Rebecca Willis in More Intelligent Life:
Forty-five years ago today, four young men walked across a zebra crossing in north-west London, the shutter of a camera clicked, and history was made. The cover of the Beatles' 11th studio album immortalised the Abbey Road crossing—and everything else in the picture, too. (Apparently the number plate of the white VW Beetle parked half on the pavement in the background was repeatedly stolen.) Paul McCartney, who still lives around the corner, had the idea for the image and sketched it out. The creative director decided not to put the name of the band or the album on the cover—even though EMI wanted it—because “they were the most famous band in the world”. And so, thanks to the contagion of celebrity, it's now the most famous zebra crossing in the world. Those of us who live nearby are accustomed to being asked for directions to Abbey Road by strangers outside the tube station. Legions of fans crowd the crossing—especially at this time of year, and no doubt even more today—eager for their chance to get “The Shot”. There is even a “crossing cam”, so you can watch it live online.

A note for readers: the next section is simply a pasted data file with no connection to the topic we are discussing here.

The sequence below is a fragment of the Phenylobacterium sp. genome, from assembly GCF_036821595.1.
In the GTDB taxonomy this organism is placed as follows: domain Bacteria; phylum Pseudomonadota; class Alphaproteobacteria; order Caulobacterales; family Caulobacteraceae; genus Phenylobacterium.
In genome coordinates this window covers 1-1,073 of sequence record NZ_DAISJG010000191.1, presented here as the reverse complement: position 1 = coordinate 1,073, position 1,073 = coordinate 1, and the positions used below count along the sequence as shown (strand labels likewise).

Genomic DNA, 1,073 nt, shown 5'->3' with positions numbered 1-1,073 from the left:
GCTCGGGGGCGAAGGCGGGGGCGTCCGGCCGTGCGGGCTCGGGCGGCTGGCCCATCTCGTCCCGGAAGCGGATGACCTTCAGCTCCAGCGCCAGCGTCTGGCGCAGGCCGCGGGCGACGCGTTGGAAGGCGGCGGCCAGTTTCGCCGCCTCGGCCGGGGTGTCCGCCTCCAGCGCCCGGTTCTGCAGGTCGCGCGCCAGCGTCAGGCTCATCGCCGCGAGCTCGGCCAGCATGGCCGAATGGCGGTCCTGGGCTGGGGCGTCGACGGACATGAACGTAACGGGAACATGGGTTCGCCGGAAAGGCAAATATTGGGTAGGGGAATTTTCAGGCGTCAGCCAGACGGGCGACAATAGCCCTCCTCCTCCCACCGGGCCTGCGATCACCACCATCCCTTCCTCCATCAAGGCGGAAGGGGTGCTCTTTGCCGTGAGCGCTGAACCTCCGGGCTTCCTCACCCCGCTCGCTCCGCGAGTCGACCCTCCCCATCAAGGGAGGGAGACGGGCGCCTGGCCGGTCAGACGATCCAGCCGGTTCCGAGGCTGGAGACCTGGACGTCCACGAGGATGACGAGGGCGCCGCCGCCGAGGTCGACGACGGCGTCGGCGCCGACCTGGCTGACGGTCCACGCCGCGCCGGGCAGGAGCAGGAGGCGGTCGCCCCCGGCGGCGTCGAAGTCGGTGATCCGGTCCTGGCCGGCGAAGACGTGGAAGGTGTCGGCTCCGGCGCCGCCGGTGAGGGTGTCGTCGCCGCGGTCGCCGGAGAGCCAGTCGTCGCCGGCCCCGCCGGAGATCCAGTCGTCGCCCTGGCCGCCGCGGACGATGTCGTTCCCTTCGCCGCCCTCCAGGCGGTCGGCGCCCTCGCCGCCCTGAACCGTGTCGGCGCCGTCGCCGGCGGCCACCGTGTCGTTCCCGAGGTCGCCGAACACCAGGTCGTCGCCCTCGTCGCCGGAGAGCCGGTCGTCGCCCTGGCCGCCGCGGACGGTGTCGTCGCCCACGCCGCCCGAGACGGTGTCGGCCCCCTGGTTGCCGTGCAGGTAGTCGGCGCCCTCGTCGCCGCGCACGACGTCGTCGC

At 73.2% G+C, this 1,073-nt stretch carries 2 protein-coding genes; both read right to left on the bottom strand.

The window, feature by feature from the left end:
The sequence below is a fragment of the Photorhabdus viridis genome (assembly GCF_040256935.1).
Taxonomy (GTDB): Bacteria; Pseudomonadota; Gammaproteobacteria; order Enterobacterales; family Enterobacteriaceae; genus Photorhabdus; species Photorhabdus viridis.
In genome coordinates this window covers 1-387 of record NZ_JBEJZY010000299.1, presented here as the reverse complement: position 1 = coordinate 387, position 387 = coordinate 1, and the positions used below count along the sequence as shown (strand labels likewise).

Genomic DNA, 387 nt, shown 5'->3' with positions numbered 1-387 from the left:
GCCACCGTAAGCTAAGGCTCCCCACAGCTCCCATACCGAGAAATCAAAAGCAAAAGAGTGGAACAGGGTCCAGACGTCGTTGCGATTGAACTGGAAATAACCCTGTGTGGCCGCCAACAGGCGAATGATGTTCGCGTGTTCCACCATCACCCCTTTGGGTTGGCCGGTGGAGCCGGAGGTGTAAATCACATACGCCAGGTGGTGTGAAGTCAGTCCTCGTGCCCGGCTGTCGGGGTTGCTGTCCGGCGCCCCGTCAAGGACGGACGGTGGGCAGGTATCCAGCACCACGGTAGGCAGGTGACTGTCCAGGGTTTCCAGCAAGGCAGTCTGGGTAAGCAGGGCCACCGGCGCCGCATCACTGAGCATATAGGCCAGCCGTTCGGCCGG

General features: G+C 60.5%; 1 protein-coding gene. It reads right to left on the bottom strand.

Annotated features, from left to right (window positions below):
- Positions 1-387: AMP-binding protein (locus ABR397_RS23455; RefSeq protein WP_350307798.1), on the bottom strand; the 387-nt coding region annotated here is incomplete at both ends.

If you drive regularly over it, as I do, you soon learn that the rules of the Highway Code are virtually impossible to implement here. You can still “look out for pedestrians waiting to cross” and “be ready to slow down or stop to let them cross”, but however much you may want to “give way when a pedestrian has moved onto a crossing”, they just don't want you to. They wave you impatiently on, scanning the road beyond for a break in the traffic. The last thing they want is your car in their photo—even my little electric car, which is white and could do a passable imitation of the Beetle behind George Harrison's head. What the fans possibly don't know is that, at 11.35am on August 8th 1969 (also a Friday), a policeman stopped the traffic for the shoot, and the photographer, Iain Macmillan, stood on a stepladder in the middle of the road to get his vantage point.